As English teachers, our role is to help students achieve their English language goals. For some ESL students their goal is to do well on an English proficiency test such as IELTS, TOEIC, or TOEFL. Some want to study or work abroad. Others want to do their jobs more effectively. Some want to communicate with international business clients or colleagues. Some want to become more proficient in giving presentations. For others, it is to be able to participate in the world of English language. They want to watch and understand Hollywood movies, chat with foreigners, or converse with people from different countries.
A teacher may have one of the best lessons of all time prepared, but without providing feedback, learner development can only go so far. Feedback in the context of TESOL is providing information to improve English language use. This information can be grammatical, lexical, or phonetic. When a dull pencil does not produce fine print, […]
After a long and tiring few days of teaching, you see that you have a conversation lesson today. You say to yourself, “oh, this good, I don’t have to teach anything, just talk with my students”. So, you enter the classroom with a potential topic or two to talk about with your class. After all, it is a conversation lesson, so you can talk about anything. But is that the idea of a conversation lesson? Read more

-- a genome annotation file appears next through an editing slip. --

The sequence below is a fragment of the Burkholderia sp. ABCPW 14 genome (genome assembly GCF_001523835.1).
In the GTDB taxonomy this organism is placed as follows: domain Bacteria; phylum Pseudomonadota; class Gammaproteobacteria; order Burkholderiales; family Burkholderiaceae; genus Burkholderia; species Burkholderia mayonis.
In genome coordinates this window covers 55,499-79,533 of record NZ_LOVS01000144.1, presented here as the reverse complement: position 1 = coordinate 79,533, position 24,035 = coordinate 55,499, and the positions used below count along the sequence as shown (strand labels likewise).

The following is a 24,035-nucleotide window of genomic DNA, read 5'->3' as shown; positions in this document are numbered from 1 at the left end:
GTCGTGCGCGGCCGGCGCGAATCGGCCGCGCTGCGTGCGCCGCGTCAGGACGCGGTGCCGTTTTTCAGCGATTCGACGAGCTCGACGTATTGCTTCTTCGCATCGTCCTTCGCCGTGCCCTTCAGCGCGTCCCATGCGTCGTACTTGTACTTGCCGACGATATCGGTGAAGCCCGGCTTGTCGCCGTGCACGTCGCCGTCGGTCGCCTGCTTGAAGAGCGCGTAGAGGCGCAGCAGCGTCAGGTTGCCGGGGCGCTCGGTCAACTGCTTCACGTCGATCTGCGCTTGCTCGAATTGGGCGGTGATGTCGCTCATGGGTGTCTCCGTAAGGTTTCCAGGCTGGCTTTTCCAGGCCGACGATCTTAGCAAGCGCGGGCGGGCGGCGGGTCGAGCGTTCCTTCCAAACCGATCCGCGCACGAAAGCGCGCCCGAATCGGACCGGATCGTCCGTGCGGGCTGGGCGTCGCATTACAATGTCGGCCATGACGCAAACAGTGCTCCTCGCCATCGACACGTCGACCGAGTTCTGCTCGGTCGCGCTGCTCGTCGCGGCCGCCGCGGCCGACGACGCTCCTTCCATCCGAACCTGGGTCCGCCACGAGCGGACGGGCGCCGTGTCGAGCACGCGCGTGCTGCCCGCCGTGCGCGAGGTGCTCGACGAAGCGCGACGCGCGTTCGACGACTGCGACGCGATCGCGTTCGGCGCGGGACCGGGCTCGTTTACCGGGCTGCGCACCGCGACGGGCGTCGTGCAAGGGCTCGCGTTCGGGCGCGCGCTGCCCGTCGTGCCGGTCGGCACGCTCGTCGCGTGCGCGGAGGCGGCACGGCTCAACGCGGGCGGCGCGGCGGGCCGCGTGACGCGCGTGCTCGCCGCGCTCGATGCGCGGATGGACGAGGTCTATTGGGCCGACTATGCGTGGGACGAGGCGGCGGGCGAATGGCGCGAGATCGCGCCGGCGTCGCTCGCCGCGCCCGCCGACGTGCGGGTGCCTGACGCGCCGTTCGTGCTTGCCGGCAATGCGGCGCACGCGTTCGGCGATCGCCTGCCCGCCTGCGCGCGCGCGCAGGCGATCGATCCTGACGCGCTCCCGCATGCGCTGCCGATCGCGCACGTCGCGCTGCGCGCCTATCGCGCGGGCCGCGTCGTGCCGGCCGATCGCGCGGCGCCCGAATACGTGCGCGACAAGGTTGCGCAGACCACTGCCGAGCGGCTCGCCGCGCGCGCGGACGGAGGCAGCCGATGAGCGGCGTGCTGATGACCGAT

So many new teachers spend hours at a time preparing for a lesson they believe their adult students will appreciate. And why would they not appreciate it—you think it is a great lesson!
Then you bring your lesson to class eager to present it, and to finish it. Why? Because you know it is what the class needs! But do they need this lesson you have laboured over, or do they need something more?
More, you say—I have just spent hours working on this lesson, and I will finish it! Yes, more. Have we ever stopped to ask the question, should I be teaching the lesson, or should I be using the lesson to teach?
Throughout your career teaching English, you are often exposed to technology used to deliver your lessons. Some technology can even run on autopilot these days. You prepare lessons using videos, podcasts, and images that your students finds interesting.
You adhere to pedagogical methodologies using technology to engage your learners. However, there is one critical component missing…the classroom you are now walking into does not have access to the technology you are used to. In fact, the only technology they do have (a computer) is dedicated to the admin office!
You have just stepped through a time warp from modern technology and teaching conveniences into a world where there are no classroom computers, projector screens, podcasts, YouTube, PowerPoint, iPods, iPads, or other electronic teaching aids that we often take for granted.
In fact, all you can see in your classroom is a whiteboard, chairs, windows, and four walls. What do you do now? What is your Plan B? Here are a few fallback ideas for teaching in situations with little to no technology that may help you gain confidence in such situations.